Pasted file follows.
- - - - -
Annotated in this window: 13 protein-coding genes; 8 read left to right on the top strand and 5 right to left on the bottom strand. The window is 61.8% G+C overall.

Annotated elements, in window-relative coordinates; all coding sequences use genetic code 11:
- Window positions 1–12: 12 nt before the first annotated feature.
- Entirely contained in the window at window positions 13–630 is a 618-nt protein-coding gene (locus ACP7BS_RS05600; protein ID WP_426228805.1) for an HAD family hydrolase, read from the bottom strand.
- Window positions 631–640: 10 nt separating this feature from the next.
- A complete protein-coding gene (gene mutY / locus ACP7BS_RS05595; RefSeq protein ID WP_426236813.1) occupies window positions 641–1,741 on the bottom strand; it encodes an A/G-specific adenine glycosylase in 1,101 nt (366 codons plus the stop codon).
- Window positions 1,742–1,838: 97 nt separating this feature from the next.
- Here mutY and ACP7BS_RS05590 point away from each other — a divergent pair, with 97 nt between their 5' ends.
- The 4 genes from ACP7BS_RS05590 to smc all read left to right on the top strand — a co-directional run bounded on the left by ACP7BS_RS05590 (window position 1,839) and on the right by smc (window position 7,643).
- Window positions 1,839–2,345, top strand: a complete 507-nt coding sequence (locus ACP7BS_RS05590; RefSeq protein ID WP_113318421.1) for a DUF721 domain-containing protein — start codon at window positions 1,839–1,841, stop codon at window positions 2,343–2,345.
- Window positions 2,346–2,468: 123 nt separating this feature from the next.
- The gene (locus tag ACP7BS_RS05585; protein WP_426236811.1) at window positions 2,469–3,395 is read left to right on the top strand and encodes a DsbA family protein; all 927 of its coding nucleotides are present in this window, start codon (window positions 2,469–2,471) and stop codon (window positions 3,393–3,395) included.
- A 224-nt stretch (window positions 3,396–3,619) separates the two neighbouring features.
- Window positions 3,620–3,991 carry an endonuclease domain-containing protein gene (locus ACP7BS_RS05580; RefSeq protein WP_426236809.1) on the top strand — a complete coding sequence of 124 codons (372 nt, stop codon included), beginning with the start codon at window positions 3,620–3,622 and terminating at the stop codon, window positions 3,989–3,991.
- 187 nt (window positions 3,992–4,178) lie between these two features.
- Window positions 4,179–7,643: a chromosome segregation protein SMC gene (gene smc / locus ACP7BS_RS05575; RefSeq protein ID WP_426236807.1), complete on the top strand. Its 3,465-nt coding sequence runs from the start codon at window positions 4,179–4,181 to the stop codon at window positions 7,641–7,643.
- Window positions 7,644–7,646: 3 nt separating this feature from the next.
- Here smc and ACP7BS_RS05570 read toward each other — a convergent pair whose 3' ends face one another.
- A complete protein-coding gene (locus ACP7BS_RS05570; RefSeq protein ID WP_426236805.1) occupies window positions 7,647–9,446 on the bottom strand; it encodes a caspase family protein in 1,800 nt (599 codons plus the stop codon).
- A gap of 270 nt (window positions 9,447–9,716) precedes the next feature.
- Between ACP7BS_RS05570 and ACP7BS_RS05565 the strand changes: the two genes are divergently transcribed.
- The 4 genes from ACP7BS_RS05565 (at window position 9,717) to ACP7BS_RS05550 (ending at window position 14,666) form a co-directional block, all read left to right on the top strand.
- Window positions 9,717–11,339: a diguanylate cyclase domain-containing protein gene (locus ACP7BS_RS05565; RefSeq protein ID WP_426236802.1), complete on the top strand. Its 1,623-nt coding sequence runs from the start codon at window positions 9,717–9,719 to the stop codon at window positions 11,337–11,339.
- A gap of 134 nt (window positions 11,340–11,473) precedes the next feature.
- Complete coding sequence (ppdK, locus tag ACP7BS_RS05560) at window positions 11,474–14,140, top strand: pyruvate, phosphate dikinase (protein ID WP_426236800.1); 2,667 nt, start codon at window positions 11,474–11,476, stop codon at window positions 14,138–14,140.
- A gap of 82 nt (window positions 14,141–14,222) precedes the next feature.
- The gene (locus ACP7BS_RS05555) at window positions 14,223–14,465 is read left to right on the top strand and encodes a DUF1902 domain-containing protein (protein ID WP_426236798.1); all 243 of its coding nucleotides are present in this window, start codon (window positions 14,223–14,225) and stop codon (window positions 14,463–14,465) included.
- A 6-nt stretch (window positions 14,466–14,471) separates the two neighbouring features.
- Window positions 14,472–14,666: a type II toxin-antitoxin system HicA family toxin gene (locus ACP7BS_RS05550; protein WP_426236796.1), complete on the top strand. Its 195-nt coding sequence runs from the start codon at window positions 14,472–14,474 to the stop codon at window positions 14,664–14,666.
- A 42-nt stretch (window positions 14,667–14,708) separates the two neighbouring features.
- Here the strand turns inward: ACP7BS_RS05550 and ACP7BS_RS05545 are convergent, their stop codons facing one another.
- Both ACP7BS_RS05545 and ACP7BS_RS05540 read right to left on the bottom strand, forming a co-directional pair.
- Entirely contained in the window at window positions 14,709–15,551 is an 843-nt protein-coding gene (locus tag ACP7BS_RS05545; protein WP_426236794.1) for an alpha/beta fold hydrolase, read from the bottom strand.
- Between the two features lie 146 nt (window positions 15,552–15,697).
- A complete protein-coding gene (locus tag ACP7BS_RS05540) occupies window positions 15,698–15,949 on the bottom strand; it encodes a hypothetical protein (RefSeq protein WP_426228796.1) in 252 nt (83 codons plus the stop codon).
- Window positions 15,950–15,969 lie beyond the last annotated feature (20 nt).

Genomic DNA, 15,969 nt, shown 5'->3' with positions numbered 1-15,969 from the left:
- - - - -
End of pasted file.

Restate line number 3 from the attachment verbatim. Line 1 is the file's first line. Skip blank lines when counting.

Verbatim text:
- Window positions 1–12: 12 nt before the first annotated feature.